Graptophyllum ilicifolium is a medium shrub 3-5m high found in fairly dry rainforest areas or along creek banks. Leaves are broadly egg-shaped or oval, to 5cm x 3cm, with toothed margins. They are borne alternately on the stem but opposing the leaf is a flower cluster usually accompanied by a small leaf bract which has the appearance of a dwarf leaf. If the flower does not develop (or after it has fallen) the leaf and bract appear to be opposite leaves of differing sizes.
Bright scarlet flowers occur in spring and early summer and are borne in pairs or clusters along the stems, opposite the leaves. They are tubular, about 3cm in length. Seed capsules are club shaped, dry and woody and contain 2 seeds.
G.ilicifolium is an attractive plant which is becoming more common in cultivation. It is fairly quick growing in warmer climates but may be slow in cool temperate areas. The species prefers light shade for best results. Judicious pruning will maintain a bushy habit and promote prolific flowering. This species would quite probably be suitable for tub growing.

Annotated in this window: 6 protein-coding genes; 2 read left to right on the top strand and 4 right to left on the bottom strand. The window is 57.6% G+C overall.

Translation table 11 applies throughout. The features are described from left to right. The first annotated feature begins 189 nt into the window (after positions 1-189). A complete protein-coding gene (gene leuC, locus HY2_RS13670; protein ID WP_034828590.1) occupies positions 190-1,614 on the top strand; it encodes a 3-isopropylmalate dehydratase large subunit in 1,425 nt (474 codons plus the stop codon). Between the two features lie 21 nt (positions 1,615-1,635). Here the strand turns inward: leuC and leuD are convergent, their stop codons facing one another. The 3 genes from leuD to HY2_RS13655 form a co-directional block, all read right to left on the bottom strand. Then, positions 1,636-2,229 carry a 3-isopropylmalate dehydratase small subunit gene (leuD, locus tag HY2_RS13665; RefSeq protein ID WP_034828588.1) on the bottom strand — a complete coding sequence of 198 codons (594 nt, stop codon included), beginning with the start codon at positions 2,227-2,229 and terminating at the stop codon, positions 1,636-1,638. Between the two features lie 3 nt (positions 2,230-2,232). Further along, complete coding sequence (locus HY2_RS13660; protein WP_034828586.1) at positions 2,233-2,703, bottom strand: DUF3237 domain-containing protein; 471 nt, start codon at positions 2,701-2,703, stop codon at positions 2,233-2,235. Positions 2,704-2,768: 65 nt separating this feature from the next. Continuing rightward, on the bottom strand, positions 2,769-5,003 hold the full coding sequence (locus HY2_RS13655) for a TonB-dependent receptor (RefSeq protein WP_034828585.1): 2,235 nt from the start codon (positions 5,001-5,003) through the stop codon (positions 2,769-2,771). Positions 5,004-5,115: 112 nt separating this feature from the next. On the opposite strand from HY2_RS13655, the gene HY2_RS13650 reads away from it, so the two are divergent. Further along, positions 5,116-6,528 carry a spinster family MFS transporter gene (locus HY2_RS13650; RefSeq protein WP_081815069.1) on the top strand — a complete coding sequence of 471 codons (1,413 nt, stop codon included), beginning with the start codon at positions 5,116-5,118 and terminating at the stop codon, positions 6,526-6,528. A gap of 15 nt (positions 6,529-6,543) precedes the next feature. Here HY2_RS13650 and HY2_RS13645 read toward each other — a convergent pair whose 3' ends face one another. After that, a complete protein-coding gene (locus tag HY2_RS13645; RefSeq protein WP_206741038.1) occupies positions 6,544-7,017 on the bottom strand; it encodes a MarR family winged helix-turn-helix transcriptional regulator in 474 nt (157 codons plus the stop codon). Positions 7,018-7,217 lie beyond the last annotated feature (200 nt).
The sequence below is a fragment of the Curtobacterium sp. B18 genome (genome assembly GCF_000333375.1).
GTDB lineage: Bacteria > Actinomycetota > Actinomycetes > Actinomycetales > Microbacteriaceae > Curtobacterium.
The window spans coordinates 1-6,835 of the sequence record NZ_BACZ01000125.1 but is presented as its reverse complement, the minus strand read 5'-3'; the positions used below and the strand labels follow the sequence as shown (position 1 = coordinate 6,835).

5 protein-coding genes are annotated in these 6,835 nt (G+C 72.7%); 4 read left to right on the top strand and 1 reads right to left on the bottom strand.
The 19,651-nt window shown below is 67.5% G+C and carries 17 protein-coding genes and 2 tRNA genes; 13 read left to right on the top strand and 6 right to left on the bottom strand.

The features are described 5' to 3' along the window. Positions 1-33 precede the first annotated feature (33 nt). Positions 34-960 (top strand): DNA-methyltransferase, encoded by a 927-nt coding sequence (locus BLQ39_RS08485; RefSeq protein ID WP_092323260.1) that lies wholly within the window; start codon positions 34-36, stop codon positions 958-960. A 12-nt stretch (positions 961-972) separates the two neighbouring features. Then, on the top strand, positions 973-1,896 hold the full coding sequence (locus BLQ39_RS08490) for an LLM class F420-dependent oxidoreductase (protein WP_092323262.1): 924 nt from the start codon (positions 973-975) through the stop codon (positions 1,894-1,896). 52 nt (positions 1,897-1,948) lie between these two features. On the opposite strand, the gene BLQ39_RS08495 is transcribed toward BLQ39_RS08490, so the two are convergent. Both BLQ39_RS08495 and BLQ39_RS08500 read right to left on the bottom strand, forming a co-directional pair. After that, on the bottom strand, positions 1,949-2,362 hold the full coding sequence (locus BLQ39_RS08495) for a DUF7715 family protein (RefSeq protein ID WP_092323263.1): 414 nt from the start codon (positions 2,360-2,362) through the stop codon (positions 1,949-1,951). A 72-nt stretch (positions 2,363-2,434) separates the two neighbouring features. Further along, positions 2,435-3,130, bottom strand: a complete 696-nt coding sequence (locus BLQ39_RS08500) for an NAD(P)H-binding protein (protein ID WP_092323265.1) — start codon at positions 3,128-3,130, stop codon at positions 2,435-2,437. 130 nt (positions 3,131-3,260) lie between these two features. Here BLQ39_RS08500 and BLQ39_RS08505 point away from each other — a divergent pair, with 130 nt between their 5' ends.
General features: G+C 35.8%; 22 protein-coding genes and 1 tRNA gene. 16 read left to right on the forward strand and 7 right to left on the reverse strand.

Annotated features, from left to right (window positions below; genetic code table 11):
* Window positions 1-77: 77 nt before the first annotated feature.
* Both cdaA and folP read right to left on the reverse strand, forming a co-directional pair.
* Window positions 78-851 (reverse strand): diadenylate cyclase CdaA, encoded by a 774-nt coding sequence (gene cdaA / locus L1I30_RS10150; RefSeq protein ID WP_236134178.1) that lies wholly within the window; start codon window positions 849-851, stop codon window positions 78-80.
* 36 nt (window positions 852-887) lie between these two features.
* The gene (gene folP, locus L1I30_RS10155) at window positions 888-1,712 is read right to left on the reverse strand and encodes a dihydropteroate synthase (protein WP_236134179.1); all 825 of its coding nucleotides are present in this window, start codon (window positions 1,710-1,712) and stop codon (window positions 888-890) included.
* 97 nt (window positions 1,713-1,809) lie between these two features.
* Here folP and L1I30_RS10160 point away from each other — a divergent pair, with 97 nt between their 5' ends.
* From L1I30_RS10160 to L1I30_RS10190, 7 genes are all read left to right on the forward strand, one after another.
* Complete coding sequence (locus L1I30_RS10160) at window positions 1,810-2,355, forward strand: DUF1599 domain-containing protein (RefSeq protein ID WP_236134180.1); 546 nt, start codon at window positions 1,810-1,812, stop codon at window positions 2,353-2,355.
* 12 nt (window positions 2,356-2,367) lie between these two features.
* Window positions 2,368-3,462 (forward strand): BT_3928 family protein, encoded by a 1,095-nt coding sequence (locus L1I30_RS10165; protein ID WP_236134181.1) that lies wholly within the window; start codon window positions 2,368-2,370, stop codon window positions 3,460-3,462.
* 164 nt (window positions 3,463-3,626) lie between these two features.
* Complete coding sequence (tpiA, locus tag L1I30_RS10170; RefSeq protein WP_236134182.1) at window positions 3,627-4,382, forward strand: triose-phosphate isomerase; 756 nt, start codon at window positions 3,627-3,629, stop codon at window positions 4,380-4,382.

Propagation is easy from cuttings and seed also germinates well from fresh seed.
* EPBC Act = Environment Protection and Biodiversity Conservation Act 1999;
ROTAP = Rare or Threatened Australian Plants (Briggs and Leigh, 1988)
For further information refer the Australian Plants at Risk page
Photo: Keith Townsend